Smokeless tobacco, also known as dip, chew, snuff, or chewing tobacco, comes in two forms: as loose leaves of tobacco or in a twist form.
Like cigarettes, chewing tobacco is highly addictive and can be harmful to your health. Many people, especially teenagers, believe that smokeless tobacco is a safe alternative to smoking. Any form of tobacco use poses an increased risk of developing cancer, and no level is considered safe.
Smokeless tobacco contains at least 28 known carcinogens, including addictive nicotine and chemicals called nitrosamines. Just like cigarettes, it causes a number of problems with your oral health.
If you hold an average-sized dip in your mouth for 30 minutes, you get as much nicotine as you would from smoking 2 to 3 cigarettes.
Oral cancer includes cancers of the lips, tongue, throat, gums, roof and floor of the mouth, and larynx (voice box). Surgery to treat oral cancer is often extensive and disfiguring and may involve removing parts of the face, tongue, cheek, or lip.
Signs and symptoms that could indicate oral cancer include any sign of irritation, like tenderness, burning, a sore that will not heal, pain or numbness anywhere in the mouth or lips, development of a lump, a leathery, wrinkled, or bumpy patch inside the mouth, difficulty chewing, swallowing, speaking or moving the jaw or tongue, or any change in the way your teeth fit together.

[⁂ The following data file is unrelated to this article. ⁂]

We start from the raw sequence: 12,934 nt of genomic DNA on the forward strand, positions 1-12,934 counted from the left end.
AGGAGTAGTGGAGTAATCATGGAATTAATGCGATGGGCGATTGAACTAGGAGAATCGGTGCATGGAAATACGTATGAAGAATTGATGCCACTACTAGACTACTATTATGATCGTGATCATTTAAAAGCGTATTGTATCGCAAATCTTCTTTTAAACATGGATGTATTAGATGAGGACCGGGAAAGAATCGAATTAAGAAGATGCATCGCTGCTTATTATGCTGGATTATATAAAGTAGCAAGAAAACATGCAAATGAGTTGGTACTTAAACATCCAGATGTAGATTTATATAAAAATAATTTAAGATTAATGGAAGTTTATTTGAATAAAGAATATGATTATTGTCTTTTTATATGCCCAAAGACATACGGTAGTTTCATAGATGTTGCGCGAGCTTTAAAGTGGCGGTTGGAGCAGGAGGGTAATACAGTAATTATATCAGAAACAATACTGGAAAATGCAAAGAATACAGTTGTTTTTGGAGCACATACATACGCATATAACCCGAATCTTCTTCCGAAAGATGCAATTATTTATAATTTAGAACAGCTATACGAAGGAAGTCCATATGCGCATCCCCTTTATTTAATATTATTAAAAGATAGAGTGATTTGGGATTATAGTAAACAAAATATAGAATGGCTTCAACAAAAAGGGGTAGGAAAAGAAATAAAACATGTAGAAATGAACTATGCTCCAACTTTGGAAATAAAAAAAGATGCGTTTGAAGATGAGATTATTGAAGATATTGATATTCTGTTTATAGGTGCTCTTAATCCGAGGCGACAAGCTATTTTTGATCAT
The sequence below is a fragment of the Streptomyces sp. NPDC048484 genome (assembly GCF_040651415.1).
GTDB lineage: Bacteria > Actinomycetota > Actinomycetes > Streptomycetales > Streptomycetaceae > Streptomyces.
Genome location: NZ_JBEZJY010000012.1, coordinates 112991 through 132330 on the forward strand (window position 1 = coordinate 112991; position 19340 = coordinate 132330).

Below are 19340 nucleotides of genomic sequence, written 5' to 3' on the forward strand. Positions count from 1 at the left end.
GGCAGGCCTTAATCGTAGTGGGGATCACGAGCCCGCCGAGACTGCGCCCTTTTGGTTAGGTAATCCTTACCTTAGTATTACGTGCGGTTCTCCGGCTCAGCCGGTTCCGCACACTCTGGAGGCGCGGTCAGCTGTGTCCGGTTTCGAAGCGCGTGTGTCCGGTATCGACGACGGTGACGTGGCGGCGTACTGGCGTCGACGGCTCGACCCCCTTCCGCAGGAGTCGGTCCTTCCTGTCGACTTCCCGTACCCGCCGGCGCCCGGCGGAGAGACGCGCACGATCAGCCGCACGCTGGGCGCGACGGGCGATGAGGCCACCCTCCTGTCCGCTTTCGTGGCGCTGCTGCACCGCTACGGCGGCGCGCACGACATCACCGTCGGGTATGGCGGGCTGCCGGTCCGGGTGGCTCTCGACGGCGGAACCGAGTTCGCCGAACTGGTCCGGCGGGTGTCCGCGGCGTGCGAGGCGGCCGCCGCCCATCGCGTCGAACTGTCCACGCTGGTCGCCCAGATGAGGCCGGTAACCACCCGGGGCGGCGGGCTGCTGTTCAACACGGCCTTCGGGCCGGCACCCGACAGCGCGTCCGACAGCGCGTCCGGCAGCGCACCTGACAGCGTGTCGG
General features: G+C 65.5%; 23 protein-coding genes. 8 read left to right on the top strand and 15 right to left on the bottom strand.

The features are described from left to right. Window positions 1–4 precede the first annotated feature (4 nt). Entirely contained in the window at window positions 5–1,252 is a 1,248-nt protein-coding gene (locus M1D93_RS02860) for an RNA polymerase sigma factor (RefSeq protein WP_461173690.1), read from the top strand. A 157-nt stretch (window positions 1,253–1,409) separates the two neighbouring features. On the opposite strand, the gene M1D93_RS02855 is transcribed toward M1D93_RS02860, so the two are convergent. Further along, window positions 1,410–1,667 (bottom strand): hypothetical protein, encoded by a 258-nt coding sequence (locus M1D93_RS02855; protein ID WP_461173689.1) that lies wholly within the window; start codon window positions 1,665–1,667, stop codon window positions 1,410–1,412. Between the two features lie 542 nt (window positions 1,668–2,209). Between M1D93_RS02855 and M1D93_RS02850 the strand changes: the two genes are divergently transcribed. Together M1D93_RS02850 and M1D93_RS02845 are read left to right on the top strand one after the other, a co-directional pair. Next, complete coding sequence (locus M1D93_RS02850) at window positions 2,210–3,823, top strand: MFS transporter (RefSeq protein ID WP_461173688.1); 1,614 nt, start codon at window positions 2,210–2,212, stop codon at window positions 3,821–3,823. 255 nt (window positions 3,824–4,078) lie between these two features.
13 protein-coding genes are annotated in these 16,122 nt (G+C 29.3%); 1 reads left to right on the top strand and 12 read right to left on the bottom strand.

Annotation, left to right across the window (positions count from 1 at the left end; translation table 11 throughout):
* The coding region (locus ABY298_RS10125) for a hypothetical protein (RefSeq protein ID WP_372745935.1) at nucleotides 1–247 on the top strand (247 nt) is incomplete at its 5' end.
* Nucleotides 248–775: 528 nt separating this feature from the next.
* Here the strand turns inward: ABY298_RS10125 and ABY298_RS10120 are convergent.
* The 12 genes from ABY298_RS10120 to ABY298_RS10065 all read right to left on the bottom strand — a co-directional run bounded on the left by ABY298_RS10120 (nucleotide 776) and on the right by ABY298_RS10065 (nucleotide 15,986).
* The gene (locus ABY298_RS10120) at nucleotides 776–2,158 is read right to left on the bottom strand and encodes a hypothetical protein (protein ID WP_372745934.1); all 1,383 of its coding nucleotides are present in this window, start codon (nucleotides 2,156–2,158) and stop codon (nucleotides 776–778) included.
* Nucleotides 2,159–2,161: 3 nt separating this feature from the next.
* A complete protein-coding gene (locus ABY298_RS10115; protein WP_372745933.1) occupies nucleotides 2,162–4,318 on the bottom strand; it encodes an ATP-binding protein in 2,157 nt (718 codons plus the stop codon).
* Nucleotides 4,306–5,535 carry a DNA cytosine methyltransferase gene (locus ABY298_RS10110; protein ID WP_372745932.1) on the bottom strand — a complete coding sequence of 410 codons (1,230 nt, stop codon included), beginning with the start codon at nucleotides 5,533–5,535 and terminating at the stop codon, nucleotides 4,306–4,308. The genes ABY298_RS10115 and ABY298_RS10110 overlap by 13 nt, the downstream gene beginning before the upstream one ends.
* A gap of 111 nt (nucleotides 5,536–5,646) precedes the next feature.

Patients should contact their dentist immediately if such symptoms occur.
Smokeless tobacco can also irritate gum tissue, causing it to recede or pull away from the teeth. Gum recession is not only unsightly, but can make you vulnerable to decay on tooth roots and make your teeth sensitive.
Sugars, often added to enhance the flavor of smokeless tobacco, as much as in candy, can increase the risk of tooth decay.
As health care providers, we recommend quitting if you use smokeless tobacco, as well as having regular oral cancer screenings.
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